Some times one thing leads to another, and you end up going down a rabbit hole of campus crazy. Wait—isn’t “rabbit hole” a speciesist metaphor? I’m sure it is somewhere. Will Rogers used to say that it’s no trouble being a humorist when you have the whole government working for you; my paraphrase is that who needs joke writers when you have most of the professoriate working for you.
Have you ever wondered why there are fewer women in STEM (science, technology, engineering, and math) fields in higher education? Obviously it’s because they’re gendered, you troglodyte! Or so says a new paper in a journal ironically called The Qualitative Report:
This study explored the gendered nature of STEM higher education institution through a feminist critical discourse analysis of STEM course syllabi from a Midwest research university. I explored STEM syllabi to understand how linguistic features such as stance and interdiscursivity are used in the syllabus and how language and discourses used in the syllabus replicate the masculine nature of STEM education. Findings suggest that the discourses identified in the syllabi reinforce traditional STEM academic roles, and that power and gender in the STEM syllabi are revealed through exploration of the themes of knowledge, learning, and the teaching and learning environment created by the language used in the syllabus. These findings inform and extend understanding of the STEM syllabus and the STEM higher education institution and lead to recommendations about how to make the STEM syllabus more inclusive for women. [Emphasis added.]
If you read to the end of the paper (ah, the things I do for Power Line readers!), you find this among the suggested remedies:
This suggests that there is an opportunity for STEM courses to reduce the perception of courses as difficult and unfriendly through language use in the syllabi, and also as a guide for how to use less competitive teaching methods and grading profiles that could improve the experience of female students. [Emphasis added.]
In other words, dumb it down and practice grade inflation for the girls in the class, who are no different from boys, don’t you ever forget.
Next up: Somehow I made my way over to Feminist Theory, a journal published by the supposedly serious Sage Journals, which has this on offer at the moment:
Macalester College, Saint Paul, USA
This article interrogates a psychoanalytically inflected strain of anti-social queer theory that in privileging refusal and negation, views as paradigmatic of ‘queerness’ the destructive, annihilative aspects in (queer) sex. In this view, sexuality is a product of the unconscious, thus irreducible to gender, such that gender is irrelevant to (and indeed hinders) understandings of desire. Informed by feminism, which views gender as crucial to any theory on sexuality, I expose that which ‘sexual negation’ masks through this very disavowal – that of gender and the body itself. I argue that subtending the figural representation of queer/ness is a deep-seated, albeit disguised, masculinism that, through negation, works to re-centre and re-virilise (gay) men’s sexual economies. I take up Butler’s lesbian phallus to de-idealise and thus challenge this privileging of the penis operating within this strain of queer – as only phallic sexual economies can, it seems, deliver the very annihilation we (all) seek.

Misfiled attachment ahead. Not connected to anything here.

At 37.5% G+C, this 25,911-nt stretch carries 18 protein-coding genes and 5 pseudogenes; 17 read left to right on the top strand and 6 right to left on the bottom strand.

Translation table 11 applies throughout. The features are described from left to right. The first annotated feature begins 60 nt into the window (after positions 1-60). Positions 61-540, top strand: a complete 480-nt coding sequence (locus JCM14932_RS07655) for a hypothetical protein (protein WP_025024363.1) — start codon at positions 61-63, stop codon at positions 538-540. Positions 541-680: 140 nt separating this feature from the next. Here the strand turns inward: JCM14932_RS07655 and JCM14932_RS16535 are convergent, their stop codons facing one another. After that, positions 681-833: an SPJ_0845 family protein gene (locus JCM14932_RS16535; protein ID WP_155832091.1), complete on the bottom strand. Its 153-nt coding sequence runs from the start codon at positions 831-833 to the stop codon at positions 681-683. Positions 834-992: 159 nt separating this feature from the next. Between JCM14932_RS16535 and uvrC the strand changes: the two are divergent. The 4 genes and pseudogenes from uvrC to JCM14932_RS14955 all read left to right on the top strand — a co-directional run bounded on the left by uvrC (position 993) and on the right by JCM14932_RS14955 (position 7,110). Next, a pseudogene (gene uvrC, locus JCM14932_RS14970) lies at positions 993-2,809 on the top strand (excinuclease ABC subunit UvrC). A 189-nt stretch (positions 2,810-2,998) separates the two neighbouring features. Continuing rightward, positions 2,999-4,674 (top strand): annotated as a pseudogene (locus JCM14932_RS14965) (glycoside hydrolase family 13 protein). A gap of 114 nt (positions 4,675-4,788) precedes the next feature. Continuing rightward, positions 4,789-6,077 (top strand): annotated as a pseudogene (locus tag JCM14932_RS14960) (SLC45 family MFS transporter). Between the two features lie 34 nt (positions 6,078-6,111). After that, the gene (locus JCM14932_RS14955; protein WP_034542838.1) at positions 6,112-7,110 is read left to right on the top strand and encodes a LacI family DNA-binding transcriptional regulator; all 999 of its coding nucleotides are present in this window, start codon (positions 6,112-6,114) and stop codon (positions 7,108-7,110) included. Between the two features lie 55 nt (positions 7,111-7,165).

Sage actually wants to charge you $36 for full access to the article if you’re not a subscriber to Feminist Theory. I’m sure they’re getting lots of takers.
I could go on and make this a daily—even hourly—feature, as there is no end to this kind of nonsense in higher ed. But the worst thing you can actually do to these folks is simply quote what they say.
This is all prelude to suggesting that higher education is now so ridiculous that even some people on the left are starting to notice. The story of the week is the article in the left-leaning American Prospect entitled “Academic Drivel Report,” where Occidental College professor Peter Dreier reports having pulled off another Alan Sokal-style hoax:
Six years ago I submitted a paper for a panel, “On the Absence of Absences” that was to be part of an academic conference later that year—in August 2010. Then, and now, I had no idea what the phrase “absence of absences” meant. The description provided by the panel organizers, printed below, did not help. The summary, or abstract of the proposed paper—was pure gibberish, as you can see below. I tried, as best I could within the limits of my own vocabulary, to write something that had many big words but which made no sense whatsoever. I not only wanted to see if I could fool the panel organizers and get my paper accepted, I also wanted to pull the curtain on the absurd pretentions of some segments of academic life. To my astonishment, the two panel organizers—both American sociologists—accepted my proposal and invited me to join them at the annual international conference of the Society for Social Studies of Science to be held that year in Tokyo.
There’s much more to the story, and it is worth reading the whole thing, but here’s one key judgment of Dreier’s article:
I also have little patience for the kind of embarrassingly obtuse writing style preferred by many postmodern and allegedly leftist academics that obscures more than it enlightens and is often a clever mask for being intellectually lightweight. Professor Daniel Oppenheimer of Princeton University made a similar point in an article published in the October 2005 issue of Applied Cognitive Psychology entitled, “Consequences of Erudite Vernacular Utilized Irrespective of Necessity: Problems with Using Long Words Needlessly.” The Atlantic in March 2006 summarized Oppenheimer’s point thusly: “Insecure writers tend to reach for the thesaurus.”
Actually most of the deliberately obscure or nonsensical terms in academic papers don’t even appear in a thesaurus.